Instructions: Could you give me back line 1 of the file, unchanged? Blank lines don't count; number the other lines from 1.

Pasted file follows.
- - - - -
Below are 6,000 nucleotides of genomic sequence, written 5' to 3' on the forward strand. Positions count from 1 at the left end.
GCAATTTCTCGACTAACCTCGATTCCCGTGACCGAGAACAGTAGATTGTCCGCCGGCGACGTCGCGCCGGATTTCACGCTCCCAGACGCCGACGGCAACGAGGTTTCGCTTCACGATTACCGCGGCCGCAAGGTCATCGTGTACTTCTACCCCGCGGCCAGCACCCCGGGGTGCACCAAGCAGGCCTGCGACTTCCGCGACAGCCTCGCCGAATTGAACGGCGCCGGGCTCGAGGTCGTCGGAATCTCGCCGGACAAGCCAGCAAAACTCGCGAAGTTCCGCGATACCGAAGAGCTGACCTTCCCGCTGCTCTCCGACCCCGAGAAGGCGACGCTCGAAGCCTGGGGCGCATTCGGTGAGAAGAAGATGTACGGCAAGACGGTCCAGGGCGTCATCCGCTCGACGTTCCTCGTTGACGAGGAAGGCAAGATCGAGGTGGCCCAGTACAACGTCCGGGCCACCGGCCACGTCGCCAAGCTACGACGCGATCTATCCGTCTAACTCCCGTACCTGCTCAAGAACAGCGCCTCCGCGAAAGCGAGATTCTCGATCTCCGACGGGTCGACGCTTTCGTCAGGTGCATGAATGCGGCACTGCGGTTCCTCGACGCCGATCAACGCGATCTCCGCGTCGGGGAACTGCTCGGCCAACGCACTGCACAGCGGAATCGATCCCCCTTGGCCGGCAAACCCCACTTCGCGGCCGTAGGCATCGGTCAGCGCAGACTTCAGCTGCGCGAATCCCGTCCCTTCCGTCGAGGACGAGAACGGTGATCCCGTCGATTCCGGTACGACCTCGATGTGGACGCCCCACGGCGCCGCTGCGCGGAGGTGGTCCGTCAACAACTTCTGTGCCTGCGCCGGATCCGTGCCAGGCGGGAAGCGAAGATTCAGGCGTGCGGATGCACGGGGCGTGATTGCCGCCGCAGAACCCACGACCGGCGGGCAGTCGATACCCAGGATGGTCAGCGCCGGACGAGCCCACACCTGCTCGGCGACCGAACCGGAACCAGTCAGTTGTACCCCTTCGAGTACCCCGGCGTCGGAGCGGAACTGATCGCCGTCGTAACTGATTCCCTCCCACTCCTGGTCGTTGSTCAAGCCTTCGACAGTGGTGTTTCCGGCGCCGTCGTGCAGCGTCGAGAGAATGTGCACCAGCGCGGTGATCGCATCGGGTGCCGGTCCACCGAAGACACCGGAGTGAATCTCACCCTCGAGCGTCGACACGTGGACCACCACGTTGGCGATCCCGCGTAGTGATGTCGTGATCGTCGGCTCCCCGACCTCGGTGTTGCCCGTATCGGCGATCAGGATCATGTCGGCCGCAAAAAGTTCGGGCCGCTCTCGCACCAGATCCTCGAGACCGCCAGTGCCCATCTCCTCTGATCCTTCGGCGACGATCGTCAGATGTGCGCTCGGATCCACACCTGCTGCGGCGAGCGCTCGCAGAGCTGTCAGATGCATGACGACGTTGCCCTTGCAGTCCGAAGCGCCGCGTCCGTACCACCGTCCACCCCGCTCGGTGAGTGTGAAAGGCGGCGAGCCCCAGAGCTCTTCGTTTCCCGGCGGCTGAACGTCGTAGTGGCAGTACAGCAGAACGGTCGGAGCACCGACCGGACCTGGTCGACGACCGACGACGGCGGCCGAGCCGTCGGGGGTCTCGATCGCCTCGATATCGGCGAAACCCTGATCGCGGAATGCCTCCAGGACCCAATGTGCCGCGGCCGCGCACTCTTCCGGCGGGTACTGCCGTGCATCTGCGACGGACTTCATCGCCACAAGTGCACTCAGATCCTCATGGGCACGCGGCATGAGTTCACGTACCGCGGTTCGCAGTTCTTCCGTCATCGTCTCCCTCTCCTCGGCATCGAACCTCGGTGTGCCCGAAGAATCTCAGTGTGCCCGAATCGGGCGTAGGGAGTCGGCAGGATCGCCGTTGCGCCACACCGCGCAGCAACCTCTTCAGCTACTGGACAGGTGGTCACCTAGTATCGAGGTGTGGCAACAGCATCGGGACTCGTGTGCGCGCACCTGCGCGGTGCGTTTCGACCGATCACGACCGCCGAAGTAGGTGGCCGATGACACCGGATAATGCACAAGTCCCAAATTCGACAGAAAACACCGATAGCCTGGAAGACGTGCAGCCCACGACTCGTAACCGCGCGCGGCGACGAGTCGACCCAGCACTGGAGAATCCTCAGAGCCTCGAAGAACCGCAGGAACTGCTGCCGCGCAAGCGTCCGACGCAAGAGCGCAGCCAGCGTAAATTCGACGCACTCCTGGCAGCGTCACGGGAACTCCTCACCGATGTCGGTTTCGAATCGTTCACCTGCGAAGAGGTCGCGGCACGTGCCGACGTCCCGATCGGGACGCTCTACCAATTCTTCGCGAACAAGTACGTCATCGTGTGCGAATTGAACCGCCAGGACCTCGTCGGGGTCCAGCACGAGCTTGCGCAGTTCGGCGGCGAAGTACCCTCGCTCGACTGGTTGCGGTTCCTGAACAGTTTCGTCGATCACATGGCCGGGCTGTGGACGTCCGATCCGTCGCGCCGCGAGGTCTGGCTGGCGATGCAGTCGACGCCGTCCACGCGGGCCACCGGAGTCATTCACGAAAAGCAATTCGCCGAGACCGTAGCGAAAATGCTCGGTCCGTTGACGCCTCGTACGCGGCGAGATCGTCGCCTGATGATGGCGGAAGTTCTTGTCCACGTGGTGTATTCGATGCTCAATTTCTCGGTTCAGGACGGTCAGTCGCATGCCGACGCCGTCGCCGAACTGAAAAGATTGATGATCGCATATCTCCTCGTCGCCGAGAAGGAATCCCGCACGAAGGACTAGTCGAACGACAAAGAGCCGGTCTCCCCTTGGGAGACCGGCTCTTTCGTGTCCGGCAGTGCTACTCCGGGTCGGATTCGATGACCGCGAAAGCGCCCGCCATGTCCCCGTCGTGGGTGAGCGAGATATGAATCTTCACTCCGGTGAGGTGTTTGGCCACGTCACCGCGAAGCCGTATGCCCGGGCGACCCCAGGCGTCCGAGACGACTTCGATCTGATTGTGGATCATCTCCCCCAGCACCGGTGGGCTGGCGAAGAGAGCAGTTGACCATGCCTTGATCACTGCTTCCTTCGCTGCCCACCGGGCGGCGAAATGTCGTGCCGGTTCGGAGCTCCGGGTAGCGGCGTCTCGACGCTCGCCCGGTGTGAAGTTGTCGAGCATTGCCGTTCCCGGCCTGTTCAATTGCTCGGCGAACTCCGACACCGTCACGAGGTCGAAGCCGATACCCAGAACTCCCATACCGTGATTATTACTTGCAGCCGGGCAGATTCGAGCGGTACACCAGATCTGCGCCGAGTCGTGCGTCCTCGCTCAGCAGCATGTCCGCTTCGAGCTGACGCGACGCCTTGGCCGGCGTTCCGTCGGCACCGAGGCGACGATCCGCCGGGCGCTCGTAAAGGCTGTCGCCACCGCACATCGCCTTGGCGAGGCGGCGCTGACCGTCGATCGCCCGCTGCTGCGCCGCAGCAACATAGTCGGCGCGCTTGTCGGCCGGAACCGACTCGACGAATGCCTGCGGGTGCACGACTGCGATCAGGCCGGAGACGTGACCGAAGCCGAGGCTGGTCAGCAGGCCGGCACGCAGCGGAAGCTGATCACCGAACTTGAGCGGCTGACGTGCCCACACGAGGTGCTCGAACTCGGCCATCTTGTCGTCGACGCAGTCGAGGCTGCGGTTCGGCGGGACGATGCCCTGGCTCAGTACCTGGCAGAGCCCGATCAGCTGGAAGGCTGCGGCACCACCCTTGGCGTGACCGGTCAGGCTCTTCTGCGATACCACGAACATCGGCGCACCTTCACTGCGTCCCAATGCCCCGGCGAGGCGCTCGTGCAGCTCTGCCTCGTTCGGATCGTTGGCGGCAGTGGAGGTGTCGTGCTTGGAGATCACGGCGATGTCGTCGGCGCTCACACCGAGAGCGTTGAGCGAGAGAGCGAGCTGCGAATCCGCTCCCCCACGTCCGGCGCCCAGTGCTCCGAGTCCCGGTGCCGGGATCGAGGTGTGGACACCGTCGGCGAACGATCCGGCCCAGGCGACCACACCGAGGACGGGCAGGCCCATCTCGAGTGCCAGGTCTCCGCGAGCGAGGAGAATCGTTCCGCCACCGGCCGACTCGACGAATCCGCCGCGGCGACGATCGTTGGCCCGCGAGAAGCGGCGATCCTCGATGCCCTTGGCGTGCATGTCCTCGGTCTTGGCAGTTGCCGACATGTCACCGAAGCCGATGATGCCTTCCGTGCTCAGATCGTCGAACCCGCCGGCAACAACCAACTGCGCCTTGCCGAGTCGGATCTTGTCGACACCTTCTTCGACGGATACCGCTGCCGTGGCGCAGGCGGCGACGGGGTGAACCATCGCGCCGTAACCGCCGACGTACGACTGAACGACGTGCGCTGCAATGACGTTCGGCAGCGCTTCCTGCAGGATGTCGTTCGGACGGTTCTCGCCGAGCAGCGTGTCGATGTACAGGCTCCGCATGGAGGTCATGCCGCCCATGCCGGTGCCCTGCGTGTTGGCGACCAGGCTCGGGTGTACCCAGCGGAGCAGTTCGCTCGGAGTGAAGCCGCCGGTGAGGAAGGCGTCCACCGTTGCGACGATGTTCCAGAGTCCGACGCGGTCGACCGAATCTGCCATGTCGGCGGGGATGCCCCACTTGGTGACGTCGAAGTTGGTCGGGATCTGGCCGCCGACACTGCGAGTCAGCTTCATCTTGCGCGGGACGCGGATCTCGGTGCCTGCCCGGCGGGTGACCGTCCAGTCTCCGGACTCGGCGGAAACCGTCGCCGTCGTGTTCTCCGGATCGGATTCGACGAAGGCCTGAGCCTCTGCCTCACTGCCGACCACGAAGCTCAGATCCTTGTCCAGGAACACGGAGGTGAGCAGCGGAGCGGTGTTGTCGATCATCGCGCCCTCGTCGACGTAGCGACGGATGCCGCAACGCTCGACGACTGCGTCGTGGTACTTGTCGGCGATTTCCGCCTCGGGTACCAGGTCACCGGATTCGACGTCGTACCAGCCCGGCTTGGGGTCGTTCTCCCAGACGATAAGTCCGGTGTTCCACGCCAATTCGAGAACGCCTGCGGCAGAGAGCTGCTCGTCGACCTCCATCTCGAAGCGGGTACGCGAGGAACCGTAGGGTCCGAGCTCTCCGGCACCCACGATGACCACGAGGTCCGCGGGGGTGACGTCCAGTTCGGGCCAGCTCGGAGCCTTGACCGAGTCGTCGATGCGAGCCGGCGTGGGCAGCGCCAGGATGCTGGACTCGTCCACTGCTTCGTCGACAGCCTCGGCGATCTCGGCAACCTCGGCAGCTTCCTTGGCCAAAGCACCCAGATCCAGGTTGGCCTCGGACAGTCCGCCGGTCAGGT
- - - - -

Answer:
Below are 6,000 nucleotides of genomic sequence, written 5' to 3' on the forward strand. Positions count from 1 at the left end.